The employers of the Chinese passengers aboard the ill-fated Ethiopian Airlines flight ET302 have expressed shock and dismay at their tragic passing and bereaved family members left China for Addis Ababa.
Eight Chinese nationals, five men and three women, were among the 157 people aboard the Boeing 737 Max 8 jetliner that went down minutes after taking off from Addis Ababa on Sunday.
The crash killed all that on board the jetliner.
Among the Chinese passengers are 32 year-old Jin Yetao from the Aviation Industry of China International (AVIC INTL) and 37-year-old Zhou Yuan with China Electronic Technology Group Corporation (CETC).
The companies told CGTN on Monday that they are shocked and deeply saddened over their death.
Vice President of AVIC INTL Xiong Tao said at a press conference late Monday afternoon that Jin was working for the company in South Sudan, and had a career goal of bringing technology to Africa's younger generation.
He noted that Jin's wife was leaving later in the day for Addis Ababa.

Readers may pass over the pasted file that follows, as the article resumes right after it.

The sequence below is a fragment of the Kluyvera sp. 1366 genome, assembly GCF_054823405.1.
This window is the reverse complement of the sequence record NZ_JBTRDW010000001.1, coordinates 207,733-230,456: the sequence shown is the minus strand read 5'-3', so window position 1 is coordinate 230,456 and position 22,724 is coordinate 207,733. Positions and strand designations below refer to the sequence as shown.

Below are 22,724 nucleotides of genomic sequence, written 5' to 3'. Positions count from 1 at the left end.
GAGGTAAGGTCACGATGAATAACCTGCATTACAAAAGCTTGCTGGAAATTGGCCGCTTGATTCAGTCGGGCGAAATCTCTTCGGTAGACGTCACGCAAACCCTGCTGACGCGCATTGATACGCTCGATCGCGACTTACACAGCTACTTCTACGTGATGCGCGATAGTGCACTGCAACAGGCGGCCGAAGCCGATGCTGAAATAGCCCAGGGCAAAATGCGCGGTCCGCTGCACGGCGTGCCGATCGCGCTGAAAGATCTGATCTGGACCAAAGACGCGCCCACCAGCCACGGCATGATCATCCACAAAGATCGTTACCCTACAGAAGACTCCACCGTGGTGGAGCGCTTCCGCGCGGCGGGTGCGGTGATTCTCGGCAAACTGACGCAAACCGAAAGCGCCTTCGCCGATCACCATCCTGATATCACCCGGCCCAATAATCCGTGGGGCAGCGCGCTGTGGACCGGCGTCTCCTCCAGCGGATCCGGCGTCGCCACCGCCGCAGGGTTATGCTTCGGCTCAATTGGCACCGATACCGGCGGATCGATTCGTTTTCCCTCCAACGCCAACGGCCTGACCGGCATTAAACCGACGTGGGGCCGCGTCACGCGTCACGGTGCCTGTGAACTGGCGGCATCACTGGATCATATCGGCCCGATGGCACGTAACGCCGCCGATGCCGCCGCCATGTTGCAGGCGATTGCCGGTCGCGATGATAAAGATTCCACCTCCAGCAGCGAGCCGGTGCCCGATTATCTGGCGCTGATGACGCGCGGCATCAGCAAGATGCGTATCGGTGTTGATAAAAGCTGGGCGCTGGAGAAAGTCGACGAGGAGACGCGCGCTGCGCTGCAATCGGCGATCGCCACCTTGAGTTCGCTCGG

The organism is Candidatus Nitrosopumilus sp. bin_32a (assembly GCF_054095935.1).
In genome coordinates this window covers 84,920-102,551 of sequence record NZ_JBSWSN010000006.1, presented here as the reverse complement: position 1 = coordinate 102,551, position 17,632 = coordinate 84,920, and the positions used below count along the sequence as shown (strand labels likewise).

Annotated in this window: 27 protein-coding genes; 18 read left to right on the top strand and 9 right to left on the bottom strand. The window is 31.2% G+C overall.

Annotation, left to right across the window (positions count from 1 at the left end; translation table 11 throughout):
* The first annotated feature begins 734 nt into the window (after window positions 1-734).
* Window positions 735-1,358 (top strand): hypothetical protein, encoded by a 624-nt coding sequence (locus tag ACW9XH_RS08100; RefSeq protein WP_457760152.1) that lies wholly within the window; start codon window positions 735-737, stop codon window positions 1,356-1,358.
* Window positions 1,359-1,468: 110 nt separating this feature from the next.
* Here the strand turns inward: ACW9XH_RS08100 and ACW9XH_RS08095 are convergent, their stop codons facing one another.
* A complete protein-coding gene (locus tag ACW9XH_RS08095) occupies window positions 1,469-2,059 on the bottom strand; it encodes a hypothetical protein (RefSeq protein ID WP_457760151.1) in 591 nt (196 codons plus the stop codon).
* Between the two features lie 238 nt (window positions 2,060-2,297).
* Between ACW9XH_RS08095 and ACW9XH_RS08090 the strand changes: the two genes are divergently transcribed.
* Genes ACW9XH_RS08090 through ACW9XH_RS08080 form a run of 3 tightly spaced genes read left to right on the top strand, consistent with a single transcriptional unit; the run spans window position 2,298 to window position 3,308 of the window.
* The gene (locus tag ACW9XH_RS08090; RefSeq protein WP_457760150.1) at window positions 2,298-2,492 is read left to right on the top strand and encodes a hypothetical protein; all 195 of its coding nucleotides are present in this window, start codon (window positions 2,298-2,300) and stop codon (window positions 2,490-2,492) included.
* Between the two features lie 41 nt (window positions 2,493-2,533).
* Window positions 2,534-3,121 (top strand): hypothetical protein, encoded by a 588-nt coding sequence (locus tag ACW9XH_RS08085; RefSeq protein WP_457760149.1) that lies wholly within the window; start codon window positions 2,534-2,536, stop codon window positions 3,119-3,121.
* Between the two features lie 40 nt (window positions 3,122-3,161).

"Our hearts are broken by the news. But we believe it's our mission to continue his vision in the future and continue the work," a visibly distressed Xiong said.
Meanwhile, Chairperson of CETC's Labor Union Zhang Peng said in a phone interview with CGTN that Zhou Yuan, was heading for Nairobi from Beijing.
The company's emergency response team is already in Ethiopia and started to work with the Chinese diplomatic mission there, said Zhang, adding that Zhou's relatives are getting ready to travel to the Ethiopian capital.
"We still can't believe this happened. Zhou was so dear to us all," Zhang said. "We wish to turn the grief into solidarity, and continue to work as hard as Zhou did, including on the Belt and Road related projects."
China suspends operations of Boeing 737 Max 8
What caused the newly-purchased aircraft to crash is not yet known, but Sunday's accident is the second such fatal crash involving the same plane model in five months.
In November 2018, a Boeing 737 Max 8 operated by Lion Air crashed 13 minutes after take-off, killing all 189 people on board.
China's Civil Aviation Authority on Monday ordered domestic airlines to ground all their Boeing 737 MAX 8s.
There are an estimated 96 such planes operating in China.
Editor In Chief of Chinese magazine Aerospace Knowledge Wang Yanan said that China's move, which was followed by similar announcements from Ethiopian Airlines and Cayman Airlines, is not an over-reaction.
"This has come from a high sense of responsibility for passengers. After all, the model has seen in a similar incident with similar conditions less than six months ago. One can't help but doubt whether there is a connection there," Wang said.
"But no conclusion could be drawn at this early stage," Wang added.